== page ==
Postal Forum Report: Some Good News

Nov 01, 2002 10:30 PM  By

Some encouraging news about postal rates: In his speeches at September’s National Postal Forum in Boston, Postmaster General Jack Potter promised that because the U.S. Postal Service has been able to cut its annual loss to less than $1 billion for the fiscal year just ended, “there will be no general rate hike until well into 2004.”

Potter also announced that the USPS has begun implementing its Confirm delivery tracking service on a subscription basis. Confirm uses Web-based data technology to enable mailers to find out the status of their mailings as they go through their processing systems. Confirm’s key feature is its ability to enable postal operations managers to isolate operational problems and then improve service and deliverability predictability.

Potter said his goals for 2003 include continuing the push to work with the Postal Rate Commission (PRC) on alternatives to the postal ratemaking process. As part of the effort, the agency inked a deal in mid-September for its first negotiated service agreement (NSA). The deal with banking giant Capital One Services was proposed to the PRC in the form of a rate case. (In early October, the USPS was expected to file a second proposal with the PRC that will offer small-circulation periodicals a means of achieving work-sharing discounts akin to those of larger magazines.)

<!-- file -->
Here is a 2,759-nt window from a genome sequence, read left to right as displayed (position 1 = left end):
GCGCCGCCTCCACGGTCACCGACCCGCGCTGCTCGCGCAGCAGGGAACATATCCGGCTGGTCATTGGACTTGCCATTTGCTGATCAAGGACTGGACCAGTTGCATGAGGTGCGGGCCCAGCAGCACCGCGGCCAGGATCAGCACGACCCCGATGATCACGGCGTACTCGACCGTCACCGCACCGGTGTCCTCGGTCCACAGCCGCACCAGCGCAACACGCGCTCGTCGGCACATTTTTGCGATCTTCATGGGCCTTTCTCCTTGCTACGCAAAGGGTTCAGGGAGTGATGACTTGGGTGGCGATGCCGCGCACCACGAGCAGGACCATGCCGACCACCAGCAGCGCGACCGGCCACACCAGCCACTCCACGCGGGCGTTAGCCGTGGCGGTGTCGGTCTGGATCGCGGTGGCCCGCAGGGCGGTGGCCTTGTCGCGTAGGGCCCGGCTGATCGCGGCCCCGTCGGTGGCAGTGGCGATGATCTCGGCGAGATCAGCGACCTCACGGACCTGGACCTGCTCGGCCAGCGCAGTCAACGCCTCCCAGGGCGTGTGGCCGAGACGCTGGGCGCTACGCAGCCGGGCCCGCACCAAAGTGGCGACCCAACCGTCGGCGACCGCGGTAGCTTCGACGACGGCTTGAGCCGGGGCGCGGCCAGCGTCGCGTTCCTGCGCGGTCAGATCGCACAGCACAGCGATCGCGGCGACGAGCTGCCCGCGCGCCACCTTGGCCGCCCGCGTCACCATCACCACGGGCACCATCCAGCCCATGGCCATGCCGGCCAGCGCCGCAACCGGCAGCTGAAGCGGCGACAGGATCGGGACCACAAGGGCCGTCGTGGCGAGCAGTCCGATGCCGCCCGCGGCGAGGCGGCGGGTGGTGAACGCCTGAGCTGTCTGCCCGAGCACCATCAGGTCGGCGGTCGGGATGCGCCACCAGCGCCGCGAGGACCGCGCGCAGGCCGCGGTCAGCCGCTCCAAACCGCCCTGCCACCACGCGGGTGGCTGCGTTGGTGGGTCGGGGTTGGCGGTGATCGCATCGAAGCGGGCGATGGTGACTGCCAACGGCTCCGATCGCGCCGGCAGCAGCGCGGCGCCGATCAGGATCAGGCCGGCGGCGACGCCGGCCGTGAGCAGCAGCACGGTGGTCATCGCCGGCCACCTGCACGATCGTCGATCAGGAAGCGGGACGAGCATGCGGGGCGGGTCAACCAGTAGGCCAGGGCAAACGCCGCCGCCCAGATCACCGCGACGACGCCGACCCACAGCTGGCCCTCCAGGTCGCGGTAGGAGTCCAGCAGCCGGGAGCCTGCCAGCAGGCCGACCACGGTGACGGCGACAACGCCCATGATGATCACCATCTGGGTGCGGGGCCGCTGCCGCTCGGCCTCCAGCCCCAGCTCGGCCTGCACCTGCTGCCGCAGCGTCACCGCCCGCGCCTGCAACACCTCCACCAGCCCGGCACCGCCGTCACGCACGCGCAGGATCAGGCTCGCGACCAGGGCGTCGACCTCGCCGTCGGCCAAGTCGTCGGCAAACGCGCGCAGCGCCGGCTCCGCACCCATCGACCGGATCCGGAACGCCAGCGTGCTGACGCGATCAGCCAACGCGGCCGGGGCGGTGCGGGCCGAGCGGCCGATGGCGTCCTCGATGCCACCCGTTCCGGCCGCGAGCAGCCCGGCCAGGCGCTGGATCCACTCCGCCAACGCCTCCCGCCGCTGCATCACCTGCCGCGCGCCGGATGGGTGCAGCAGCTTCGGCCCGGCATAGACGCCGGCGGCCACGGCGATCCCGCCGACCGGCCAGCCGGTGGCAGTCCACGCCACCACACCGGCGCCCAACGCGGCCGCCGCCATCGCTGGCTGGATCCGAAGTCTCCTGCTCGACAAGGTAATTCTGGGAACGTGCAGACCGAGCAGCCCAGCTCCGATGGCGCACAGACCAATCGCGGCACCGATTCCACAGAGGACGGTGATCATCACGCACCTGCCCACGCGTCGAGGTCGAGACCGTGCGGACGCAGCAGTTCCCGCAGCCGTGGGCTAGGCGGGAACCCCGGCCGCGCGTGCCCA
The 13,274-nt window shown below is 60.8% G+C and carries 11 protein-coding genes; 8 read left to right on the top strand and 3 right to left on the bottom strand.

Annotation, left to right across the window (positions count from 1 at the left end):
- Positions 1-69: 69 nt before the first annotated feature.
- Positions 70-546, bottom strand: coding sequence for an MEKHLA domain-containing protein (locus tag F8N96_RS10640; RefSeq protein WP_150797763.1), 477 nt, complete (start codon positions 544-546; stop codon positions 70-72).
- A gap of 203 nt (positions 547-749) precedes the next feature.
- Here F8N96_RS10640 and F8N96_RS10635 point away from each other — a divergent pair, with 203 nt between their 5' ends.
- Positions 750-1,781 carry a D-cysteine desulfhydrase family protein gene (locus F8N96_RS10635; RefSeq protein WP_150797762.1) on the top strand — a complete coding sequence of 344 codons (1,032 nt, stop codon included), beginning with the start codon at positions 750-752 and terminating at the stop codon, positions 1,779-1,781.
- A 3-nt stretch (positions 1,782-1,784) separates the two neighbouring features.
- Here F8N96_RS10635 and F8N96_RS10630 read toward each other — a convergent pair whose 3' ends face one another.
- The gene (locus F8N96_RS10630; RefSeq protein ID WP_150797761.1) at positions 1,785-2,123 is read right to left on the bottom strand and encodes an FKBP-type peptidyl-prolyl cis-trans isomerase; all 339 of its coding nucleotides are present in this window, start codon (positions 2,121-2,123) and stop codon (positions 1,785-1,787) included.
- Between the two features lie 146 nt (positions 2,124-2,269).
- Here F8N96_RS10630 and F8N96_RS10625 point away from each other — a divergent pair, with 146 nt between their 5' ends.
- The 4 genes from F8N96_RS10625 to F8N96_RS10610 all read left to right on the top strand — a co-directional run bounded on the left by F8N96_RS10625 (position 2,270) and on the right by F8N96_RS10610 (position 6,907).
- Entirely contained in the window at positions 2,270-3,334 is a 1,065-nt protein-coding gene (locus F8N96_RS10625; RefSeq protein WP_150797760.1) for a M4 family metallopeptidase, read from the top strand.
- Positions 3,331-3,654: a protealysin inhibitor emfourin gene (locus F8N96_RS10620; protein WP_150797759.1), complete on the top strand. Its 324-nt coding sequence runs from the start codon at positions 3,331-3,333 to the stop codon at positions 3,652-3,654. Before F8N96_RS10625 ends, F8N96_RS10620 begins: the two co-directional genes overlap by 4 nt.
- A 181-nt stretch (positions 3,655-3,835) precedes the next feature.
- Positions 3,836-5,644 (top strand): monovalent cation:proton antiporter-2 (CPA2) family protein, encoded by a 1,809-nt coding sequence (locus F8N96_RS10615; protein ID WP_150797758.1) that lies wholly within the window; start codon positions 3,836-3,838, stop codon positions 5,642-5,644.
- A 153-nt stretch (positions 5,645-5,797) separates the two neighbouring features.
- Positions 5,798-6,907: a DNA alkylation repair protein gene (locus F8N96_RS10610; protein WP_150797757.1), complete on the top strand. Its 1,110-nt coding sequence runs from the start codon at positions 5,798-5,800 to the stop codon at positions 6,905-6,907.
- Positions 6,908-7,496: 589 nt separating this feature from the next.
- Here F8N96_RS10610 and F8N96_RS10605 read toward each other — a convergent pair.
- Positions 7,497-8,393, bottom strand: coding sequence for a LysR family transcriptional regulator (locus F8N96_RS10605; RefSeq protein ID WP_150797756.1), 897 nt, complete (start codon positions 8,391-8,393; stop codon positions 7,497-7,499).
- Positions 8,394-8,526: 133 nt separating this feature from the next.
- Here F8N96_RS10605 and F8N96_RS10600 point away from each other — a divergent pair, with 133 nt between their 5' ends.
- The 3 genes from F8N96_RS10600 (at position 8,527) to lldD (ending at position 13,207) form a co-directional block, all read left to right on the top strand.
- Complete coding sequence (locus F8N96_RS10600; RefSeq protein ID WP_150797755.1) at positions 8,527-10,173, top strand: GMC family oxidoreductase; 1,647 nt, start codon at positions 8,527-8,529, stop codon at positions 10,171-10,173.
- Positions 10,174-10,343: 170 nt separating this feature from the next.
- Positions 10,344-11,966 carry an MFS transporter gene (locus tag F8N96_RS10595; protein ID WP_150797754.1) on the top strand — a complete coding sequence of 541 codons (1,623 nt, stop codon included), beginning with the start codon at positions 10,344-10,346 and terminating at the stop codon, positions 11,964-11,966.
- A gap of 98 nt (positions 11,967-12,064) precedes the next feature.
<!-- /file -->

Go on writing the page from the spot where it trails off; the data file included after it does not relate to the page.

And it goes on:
On the technical side, the Postal Service signed a contract on Sept. 20 with manufacturer Lockheed Martin to receive 74 new high-speed small-parcel processors to be deployed by the end of this year. The new machines can handle more than twice the volume that the USPS’s existing small-parcel processors and bundle sorters can, according to Thomas Day, vice president of engineering for the Postal Service.

In the meantime, the USPS is trying to fix a problem catalogers have had with its flats sorters tearing their covers off, Day told Forum attendees: “We’re looking for funding approval for a feeder enhancement that greatly diminishes the problem.” Day said that the USPS’s worst problems with catalog covers occurred in April. “But through some enhancements in operational procedure, we’ve greatly diminished the problem.”